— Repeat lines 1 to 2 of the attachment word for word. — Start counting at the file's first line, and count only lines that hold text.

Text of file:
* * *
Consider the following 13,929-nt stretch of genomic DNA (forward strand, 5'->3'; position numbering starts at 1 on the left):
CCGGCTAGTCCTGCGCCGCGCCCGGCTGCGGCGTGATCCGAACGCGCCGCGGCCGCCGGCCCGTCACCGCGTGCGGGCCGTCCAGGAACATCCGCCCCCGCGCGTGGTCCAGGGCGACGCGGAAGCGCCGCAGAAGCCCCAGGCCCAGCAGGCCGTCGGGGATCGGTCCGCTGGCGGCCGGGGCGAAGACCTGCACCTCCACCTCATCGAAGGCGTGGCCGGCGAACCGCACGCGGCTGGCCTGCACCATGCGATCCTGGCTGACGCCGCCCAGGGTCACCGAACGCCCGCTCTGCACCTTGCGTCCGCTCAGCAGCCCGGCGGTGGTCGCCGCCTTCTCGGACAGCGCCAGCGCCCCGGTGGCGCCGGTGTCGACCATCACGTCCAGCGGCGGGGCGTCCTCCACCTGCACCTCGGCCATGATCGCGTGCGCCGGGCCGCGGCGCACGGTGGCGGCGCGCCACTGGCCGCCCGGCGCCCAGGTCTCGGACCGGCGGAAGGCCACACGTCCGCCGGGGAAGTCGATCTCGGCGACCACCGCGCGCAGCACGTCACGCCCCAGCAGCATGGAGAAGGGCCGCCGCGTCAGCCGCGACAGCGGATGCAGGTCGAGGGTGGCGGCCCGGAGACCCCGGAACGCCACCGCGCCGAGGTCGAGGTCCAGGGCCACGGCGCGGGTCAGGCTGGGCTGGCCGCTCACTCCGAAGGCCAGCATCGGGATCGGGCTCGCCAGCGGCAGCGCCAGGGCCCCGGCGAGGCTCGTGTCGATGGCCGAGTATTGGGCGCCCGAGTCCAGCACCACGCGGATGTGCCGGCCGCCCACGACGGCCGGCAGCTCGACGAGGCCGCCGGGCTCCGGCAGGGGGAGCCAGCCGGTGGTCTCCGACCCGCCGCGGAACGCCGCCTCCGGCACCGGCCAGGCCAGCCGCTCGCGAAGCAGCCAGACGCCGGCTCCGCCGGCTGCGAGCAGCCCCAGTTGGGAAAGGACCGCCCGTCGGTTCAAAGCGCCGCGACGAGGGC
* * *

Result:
Consider the following 13,929-nt stretch of genomic DNA (forward strand, 5'->3'; position numbering starts at 1 on the left):
CCGGCTAGTCCTGCGCCGCGCCCGGCTGCGGCGTGATCCGAACGCGCCGCGGCCGCCGGCCCGTCACCGCGTGCGGGCCGTCCAGGAACATCCGCCCCCGCGCGTGGTCCAGGGCGACGCGGAAGCGCCGCAGAAGCCCCAGGCCCAGCAGGCCGTCGGGGATCGGTCCGCTGGCGGCCGGGGCGAAGACCTGCACCTCCACCTCATCGAAGGCGTGGCCGGCGAACCGCACGCGGCTGGCCTGCACCATGCGATCCTGGCTGACGCCGCCCAGGGTCACCGAACGCCCGCTCTGCACCTTGCGTCCGCTCAGCAGCCCGGCGGTGGTCGCCGCCTTCTCGGACAGCGCCAGCGCCCCGGTGGCGCCGGTGTCGACCATCACGTCCAGCGGCGGGGCGTCCTCCACCTGCACCTCGGCCATGATCGCGTGCGCCGGGCCGCGGCGCACGGTGGCGGCGCGCCACTGGCCGCCCGGCGCCCAGGTCTCGGACCGGCGGAAGGCCACACGTCCGCCGGGGAAGTCGATCTCGGCGACCACCGCGCGCAGCACGTCACGCCCCAGCAGCATGGAGAAGGGCCGCCGCGTCAGCCGCGACAGCGGATGCAGGTCGAGGGTGGCGGCCCGGAGACCCCGGAACGCCACCGCGCCGAGGTCGAGGTCCAGGGCCACGGCGCGGGTCAGGCTGGGCTGGCCGCTCACTCCGAAGGCCAGCATCGGGATCGGGCTCGCCAGCGGCAGCGCCAGGGCCCCGGCGAGGCTCGTGTCGATGGCCGAGTATTGGGCGCCCGAGTCCAGCACCACGCGGATGTGCCGGCCGCCCACGACGGCCGGCAGCTCGACGAGGCCGCCGGGCTCCGGCAGGGGGAGCCAGCCGGTGGTCTCCGACCCGCCGCGGAACGCCGCCTCCGGCACCGGCCAGGCCAGCCGCTCGCGAAGCAGCCAGACGCCGGCTCCGCCGGCTGCGAGCAGCCCCAGTTGGGAAAGGACCGCCCGTCGGTTCAAAGCGCCGCGACGAGGGC